The plain facts are that Liverpool have no money and Rafa Benitez is not likely to get any assistance from the American owners this month to assist in bringing in new players. This is just a reality that Liverpool fans are having to accept over the course of this January transfer window and we just hope Rafa comes up with a few loan signings (such as Maxi Rodriguez) which will be able to reignite a season which has not gone to plan in any sense. But the question remains, are the owners missing a trick in as much that if Liverpool miss out on a Champions League, it could be more costly than giving the manager money to spend now to rectify a faltering season?
It is an interesting question to pose and one that needs some investigation. I won’t delve too much into Champions League prize money statistics but I think it’s worth mentioning a few things. By missing out on the knockout out rounds this season, Liverpool lost €14.7million of income if we assume they went all the way to winning the tournament. Potential losses of losing out on the Champions League all together next season would add up to about €22million in prize money, although a more realistic estimation of Liverpool’s income, based on reaching the knockout stages would see them lose an estimated €7.6million in prize money, € 8.5million in ticket sales and €9.5million on commercial advertising.
These estimations are based on research done by the Champions League’s Official Sponsor Mastercard during last season’s campaign and are a pretty reliable source to base this article on. This suggests that 25million is at stake, not including bonuses for winning or drawing group stage matches which are €600,000 and €300,000 respectively, and the market pool for TV rights which takes up an estimated quarter of all income for clubs in the Champions League.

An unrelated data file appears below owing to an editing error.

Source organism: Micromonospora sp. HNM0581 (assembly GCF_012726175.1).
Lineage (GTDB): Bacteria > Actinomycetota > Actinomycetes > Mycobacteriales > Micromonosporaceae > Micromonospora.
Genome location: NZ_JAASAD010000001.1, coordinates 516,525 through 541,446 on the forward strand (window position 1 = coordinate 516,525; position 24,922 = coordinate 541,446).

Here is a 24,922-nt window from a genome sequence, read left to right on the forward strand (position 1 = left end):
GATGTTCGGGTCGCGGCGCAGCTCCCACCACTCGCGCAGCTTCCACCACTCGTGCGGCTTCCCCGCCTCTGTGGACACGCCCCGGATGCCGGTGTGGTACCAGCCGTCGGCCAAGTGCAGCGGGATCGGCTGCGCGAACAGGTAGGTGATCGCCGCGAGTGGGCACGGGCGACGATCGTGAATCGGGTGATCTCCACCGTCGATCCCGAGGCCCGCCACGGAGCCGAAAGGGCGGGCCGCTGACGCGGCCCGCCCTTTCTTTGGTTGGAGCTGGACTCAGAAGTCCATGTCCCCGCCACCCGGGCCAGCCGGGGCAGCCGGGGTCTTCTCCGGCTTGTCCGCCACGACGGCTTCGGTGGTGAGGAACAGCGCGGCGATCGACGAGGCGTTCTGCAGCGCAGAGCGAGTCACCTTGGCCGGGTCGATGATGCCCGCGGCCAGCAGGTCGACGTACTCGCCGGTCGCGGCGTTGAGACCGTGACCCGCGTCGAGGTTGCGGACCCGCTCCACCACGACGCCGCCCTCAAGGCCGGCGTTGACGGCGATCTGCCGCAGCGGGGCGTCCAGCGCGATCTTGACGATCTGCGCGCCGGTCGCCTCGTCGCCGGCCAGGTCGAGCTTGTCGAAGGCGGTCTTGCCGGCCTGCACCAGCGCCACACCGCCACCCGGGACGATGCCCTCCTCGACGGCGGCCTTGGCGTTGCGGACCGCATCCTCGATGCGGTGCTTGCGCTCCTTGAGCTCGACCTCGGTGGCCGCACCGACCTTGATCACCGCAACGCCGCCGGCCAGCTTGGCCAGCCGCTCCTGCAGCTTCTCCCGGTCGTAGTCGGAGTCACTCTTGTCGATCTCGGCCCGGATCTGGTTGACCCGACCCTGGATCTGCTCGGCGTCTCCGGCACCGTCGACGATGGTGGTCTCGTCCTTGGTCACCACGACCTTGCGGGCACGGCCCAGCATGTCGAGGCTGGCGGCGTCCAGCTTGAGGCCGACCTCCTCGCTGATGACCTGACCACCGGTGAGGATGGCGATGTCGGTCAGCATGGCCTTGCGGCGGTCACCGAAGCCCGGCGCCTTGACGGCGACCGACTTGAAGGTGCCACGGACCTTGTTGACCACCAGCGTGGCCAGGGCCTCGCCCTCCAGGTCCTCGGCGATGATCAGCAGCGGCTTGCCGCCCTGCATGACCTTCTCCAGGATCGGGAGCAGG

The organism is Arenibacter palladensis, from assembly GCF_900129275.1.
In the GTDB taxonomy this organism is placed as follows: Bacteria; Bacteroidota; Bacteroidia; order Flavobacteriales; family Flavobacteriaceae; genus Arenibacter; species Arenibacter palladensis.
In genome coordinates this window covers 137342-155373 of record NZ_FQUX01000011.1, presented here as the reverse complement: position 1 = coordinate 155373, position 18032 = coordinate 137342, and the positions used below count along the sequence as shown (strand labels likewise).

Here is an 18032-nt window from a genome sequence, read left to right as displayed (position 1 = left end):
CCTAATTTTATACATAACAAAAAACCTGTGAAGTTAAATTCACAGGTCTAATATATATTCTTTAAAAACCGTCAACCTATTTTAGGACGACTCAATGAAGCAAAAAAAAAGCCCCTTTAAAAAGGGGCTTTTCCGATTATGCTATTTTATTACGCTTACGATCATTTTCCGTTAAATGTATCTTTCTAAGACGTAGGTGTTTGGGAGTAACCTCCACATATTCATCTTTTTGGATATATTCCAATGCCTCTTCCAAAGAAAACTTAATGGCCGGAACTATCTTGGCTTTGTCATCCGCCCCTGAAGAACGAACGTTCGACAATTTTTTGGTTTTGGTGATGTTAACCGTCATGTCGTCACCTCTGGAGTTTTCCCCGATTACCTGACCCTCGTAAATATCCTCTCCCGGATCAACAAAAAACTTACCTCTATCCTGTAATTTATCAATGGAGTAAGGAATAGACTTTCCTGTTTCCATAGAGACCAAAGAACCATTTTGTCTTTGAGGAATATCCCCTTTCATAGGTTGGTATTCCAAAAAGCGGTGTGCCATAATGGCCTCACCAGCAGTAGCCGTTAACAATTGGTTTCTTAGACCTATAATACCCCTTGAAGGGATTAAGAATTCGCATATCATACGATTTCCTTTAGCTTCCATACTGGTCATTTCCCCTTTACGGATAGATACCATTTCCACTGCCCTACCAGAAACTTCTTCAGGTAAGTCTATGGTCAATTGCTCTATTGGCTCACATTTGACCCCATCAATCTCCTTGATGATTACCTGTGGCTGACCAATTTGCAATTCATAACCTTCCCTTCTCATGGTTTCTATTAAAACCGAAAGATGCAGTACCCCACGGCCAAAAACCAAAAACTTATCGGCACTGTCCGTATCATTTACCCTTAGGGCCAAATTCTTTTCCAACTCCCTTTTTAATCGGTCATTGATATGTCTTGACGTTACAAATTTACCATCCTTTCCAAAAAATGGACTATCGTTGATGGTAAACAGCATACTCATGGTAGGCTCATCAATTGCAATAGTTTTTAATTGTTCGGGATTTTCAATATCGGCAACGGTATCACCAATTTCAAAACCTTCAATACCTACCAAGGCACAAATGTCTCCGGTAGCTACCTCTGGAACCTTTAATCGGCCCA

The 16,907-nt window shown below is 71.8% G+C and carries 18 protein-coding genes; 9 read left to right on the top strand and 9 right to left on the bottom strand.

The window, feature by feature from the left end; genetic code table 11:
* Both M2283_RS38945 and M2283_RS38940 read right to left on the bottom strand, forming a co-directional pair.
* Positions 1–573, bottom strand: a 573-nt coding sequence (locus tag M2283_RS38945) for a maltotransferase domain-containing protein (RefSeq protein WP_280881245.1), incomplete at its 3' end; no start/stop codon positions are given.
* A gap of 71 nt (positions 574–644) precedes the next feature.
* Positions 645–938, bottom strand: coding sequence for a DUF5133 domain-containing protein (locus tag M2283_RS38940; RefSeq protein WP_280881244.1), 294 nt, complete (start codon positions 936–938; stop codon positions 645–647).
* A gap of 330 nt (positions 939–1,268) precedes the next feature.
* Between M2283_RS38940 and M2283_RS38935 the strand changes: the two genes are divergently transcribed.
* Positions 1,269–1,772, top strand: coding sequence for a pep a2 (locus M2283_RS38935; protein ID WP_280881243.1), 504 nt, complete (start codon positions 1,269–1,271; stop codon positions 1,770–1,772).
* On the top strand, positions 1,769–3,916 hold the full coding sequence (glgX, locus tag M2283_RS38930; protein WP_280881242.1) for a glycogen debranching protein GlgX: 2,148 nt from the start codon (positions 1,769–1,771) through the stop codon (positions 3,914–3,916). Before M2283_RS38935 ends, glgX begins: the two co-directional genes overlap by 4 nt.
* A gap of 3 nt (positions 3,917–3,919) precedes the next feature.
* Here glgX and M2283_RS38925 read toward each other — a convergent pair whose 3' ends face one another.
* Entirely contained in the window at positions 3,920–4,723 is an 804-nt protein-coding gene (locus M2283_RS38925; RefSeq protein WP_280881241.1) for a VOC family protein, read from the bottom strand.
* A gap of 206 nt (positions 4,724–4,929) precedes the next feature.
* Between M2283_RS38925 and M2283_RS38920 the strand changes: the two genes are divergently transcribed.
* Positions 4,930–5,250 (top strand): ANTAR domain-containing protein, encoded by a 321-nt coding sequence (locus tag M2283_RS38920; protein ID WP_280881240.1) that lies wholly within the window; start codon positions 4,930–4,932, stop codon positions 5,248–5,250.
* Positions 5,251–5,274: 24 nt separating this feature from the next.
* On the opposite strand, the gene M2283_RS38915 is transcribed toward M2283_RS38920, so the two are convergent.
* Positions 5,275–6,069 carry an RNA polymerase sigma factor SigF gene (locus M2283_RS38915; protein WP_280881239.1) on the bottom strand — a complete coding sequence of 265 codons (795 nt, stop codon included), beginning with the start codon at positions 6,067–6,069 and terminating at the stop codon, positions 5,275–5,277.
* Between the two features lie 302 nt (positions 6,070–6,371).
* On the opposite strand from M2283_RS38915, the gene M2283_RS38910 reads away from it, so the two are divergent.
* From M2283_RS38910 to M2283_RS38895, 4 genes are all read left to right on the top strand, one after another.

Such stats show the real consequences of losing out on a Champions League place, €25million is a lot of money to lose and the owners might have wanted to consider this a bit more before not giving Benitez any more money during the January transfer window. There is of course a very likely prospect that due to the debt on the club, the owners were not in a position to give the manager any money at all but it may have been well worth the risk to give Benitez at least £20million (in light of a new shirt sponsorship deal with Standard Chartered Bank next season which is worth £20million a year), to spend on players who could get the team into the Champions League.
Losing out on top level European football is not an option for the club, and purchasing the players required may not guarantee the result desired, but it could have certainly lowered the risk of missing out. A striker who would score 10 goals as the season draws to a close, would be worth his weight in gold if Liverpool achieved the fourth place needed, as would a couple of midfielders to create opportunities for the likes of Gerrard and Torres to put away. Not offering any money for the manager to spend, could just be the biggest mistake of all in the Liverpool owners’ troubled stay on Merseyside.
Such grim prospects if Liverpool fail to succeed are certainly difficult to digest but I am still confident, that if Torres and Gerrard stay fit, and Rafa brings some savvy loan signings to strengthen the squad, that Liverpool will be in the mix for fourth by the end of the season, but it would certainly have been a lot easier if there was some sort of money to bring in fresh new players.